Although defamation laws do not apply to companies with more than 10 employees, Mr Hempton said ASIC has now “stacked up” by “legislating by regulation” to take a closer look at hedge funds vocal or activist.
“If you publicly criticize a company you’ve negotiated, you can expect regulatory inspection, over thirty thousand dollars in legal bills, and only if you’re lucky,” he said.
“ASIC has got into the habit of accompanying the federal police in raids on your doorstep against completely honest salespeople. “
Australia now “golden” for crooks
Mr. Hempton worked with ASIC’s market surveillance team, teaching them how to use the data to detect irregularities.
Mr Hempton is a former Treasury official who rose to prominence when he exposed Albury’s fund manager, Trio Capital, for bankruptcy in 2009.
Most recently, he drew ASIC’s attention to Insurance Australia’s disproportionate exposure to Greensill, before the supply chain financier collapsed. However, Mr Hempton was questioned under oath by ASIC after making his concerns public, which caused IAG shares to fall.
“We see no evidence of bad intentions at ASIC, but their actions make it less likely that corporate crime will be uncovered in Australia,” Hempton said.
“In the past, we (and a few others) gave information to ASIC – some of which led to crooks going to jail. But if you tell the new ASIC (or the press for that matter) of a crime, you’re more likely to get a subpoena than a thank you note. The consequences are obvious.
“ASIC, through its actions, has improved the environment for scams in Australia. Australia has always been good for crooks, but now it’s golden.
Mr Hempton recently criticized the appointment of former Deutsche Bank general counsel Joseph Longo as Australia’s best corporate cop, arguing the bank was a ‘sump’ of fraud.
“Frankly, we believe millions of people will lose thousands of dollars in their retirement pensions due to fraud. And we believe that ASIC’s policy, developed without legislative support, has made the situation worse, ”he said.
“We are going to scams in Australia. But we won’t tell anyone specific details as that will annoy the regulator. The frauds will continue. There will be a transfer of retirement money from working Australians to crooks. This is how the game is rigged here.
Last year, the corporate regulator asked activist sellers to tone down their emotional language and release their reports on ASX-listed companies after market trading hours to allow investors to digest and respond to questions. revelations.
“The retail mania has a lot more to relax on”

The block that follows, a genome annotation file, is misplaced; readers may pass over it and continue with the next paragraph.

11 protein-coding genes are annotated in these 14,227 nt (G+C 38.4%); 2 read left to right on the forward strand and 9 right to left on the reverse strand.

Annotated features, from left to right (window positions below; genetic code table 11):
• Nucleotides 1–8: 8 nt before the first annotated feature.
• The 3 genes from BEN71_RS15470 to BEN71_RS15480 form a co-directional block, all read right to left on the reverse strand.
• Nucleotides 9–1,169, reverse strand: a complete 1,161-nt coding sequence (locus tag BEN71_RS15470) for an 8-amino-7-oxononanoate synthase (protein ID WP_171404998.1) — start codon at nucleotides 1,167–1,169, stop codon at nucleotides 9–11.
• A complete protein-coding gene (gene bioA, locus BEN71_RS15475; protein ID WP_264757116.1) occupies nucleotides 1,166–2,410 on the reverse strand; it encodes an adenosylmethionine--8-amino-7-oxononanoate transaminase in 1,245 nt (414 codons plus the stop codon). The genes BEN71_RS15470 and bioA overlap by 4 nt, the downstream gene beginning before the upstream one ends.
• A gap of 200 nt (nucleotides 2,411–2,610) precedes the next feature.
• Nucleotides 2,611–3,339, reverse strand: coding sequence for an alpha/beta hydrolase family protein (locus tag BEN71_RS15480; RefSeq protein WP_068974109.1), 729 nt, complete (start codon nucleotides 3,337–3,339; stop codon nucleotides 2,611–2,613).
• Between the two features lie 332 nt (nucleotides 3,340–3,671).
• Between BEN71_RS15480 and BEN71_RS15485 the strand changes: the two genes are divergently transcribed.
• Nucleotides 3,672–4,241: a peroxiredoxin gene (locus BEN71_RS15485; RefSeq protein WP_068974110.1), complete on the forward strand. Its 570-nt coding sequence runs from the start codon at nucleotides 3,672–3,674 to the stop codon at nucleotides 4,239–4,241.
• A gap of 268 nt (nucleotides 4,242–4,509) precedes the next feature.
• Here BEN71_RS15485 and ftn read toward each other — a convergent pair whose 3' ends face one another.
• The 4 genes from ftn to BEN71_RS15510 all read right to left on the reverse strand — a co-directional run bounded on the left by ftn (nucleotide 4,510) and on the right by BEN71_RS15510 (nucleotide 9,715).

Activist vendors are a relatively new phenomenon in the Australian market. Since around 2018, they have made public negative reports on listed companies such as Blue Sky, Quintis and Corporate Travel Management. More recently, groups like Rural Funds Group, Wisetech and Seek have been targeted.
ASX-listed lithium explorer Vulcan Energy sued seller J Capital and its principal Tim Murray for libel after a critical research report. Murray was forced to apologize following a Federal Court settlement.
Due to the influx of retail investors increasing the overall equity market since the start of the pandemic, Mr Hempton said Bronte Capital has reduced the size of its positions, but has doubled the number of target companies against which he was betting.
“We think the retail mania has a lot more to unwind. books should work well in this environment. For the reasons stated above, we believe this – at least relative to the size of the economy – will play particularly strongly in Australia, ”he said.
“The market is on the brink of historic highs. And yet our book is doing well. The retail craze has slowed down.
“Over the past six months, we’ve made money on our book despite the market hitting many new highs.”
However, Mr Hempton said the company’s long investments had not “kept up with the market”, pointing to the underperformance of Swedish Match and Herbalife.
The Amalthea Fund returned 19.3 percent in the six months to December, a better start to the year given the 10.7 percent decline in the previous year over the 12-month period. month.
The fund has recorded an annualized return of 12.1% since its inception in 2013, underperforming its benchmark which returned 15.3% per annum over the same period.